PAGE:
In the nearly four years I’ve been writing this blog I did something last week that I’ve only done once before. Can you guess? Yes, you’re right, I paid money to advertise it. I advertised this time, as I did the last time about three years ago, in a magazine called The Oldie. On its website it describes itself as and very clearly states, that it is not a ‘retirement magazine’. As they have gone to great pains to make this point I made a mental note that branding anything as a ‘retirement’ something or other was not the way to increase sales. So writing a blog about retirement and expecting it to be hugely popular would seem, ambition-wise, to be significantly at odds. I always thought my modest readership was down to the fact that the retirement generation are not per se a generation that spends large portions of their lives on-line. Shame, in the context of my ambitions, but otherwise probably a good thing.
So where, if a person wants to waste their pension on advertising their wares, would that person choose to do so? I’m probably not the best person to pass any judgement about the number of magazines that cater for the, what do we call ourselves, the senior citizen? I tend to avoid any magazine aimed at people like me, as Groucho Marx might have said. Saga magazine, thanks but no thanks. So the only other one I know of is The Oldie. This last edition, the one featuring the advert for The Summerhouse Years (page 97, top right hand corner), is the 350th, so the longevity is good and so is the pedigree. The editor for many years was Richard Ingram a man from the same stable, at least in my mind, as Peter Cook and Ian Hislop of Private Eye and Alan Coren from the legendary Punch (which I think has ceased publication). There are many others no doubt but my aching brain can’t quite bring them to mind. So, yes, The Oldie has a long and honourable history. Just the place for my advert.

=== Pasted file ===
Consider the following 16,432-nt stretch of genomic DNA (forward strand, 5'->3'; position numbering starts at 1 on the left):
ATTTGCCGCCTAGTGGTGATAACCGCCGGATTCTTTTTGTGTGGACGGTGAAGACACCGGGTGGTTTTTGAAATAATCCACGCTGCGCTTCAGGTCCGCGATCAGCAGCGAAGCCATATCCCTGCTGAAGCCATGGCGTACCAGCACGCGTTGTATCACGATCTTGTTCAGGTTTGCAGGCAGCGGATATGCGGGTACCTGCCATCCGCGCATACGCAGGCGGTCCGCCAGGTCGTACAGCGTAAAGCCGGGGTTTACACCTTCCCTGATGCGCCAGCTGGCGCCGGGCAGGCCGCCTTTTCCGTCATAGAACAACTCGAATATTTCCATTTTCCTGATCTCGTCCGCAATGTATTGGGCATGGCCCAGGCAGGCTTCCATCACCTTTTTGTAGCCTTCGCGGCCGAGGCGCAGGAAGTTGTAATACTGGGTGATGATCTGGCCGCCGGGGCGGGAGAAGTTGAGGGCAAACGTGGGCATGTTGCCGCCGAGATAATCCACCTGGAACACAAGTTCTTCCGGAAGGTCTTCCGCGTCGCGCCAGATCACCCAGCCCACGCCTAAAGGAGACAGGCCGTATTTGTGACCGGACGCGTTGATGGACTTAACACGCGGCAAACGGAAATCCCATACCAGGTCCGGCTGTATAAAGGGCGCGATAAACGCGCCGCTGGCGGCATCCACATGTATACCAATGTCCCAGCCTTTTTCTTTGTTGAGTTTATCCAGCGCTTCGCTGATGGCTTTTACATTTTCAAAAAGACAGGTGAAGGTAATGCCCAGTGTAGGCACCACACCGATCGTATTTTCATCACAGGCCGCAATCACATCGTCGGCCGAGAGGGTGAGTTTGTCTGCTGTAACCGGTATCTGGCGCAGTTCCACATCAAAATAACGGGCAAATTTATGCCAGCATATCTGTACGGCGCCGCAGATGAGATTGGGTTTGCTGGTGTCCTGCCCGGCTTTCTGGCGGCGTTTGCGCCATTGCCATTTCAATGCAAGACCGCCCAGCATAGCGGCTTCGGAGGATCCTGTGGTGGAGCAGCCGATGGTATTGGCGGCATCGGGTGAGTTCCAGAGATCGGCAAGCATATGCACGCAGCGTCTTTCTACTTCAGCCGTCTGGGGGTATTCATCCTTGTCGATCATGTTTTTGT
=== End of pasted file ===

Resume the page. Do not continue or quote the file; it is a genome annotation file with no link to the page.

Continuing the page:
One of the bonuses of placing an advert, admittedly for considerably more than the price of the magazine itself, is that you get a ‘free’ copy. The second thing I did on receiving my ‘free’ copy was to look through the magazine (I like it but not enough to buy it on a regular basis). The first thing obviously was to seek out my advert and consider its visual impact, first on me and then on an unsuspecting world. It looks OK, not exactly startling, but decent enough. It’s basically the same image (of my summerhouse) that I used three years ago or however long ago it was. I’ve changed the wording from – psychologist writes about the secrets of a happy retirement or some such drivel, to a less ambitious – over 400 blogs about all aspects of retirement. Not exactly magic with the wording, but OK. I thought it important to keep the same image just in case anybody remembered it because it would give a sense of continuity, you know, help with the branding or whatever the course was I attended a couple of years ago. After all I haven’t done any other form of branding, at least as far as I know.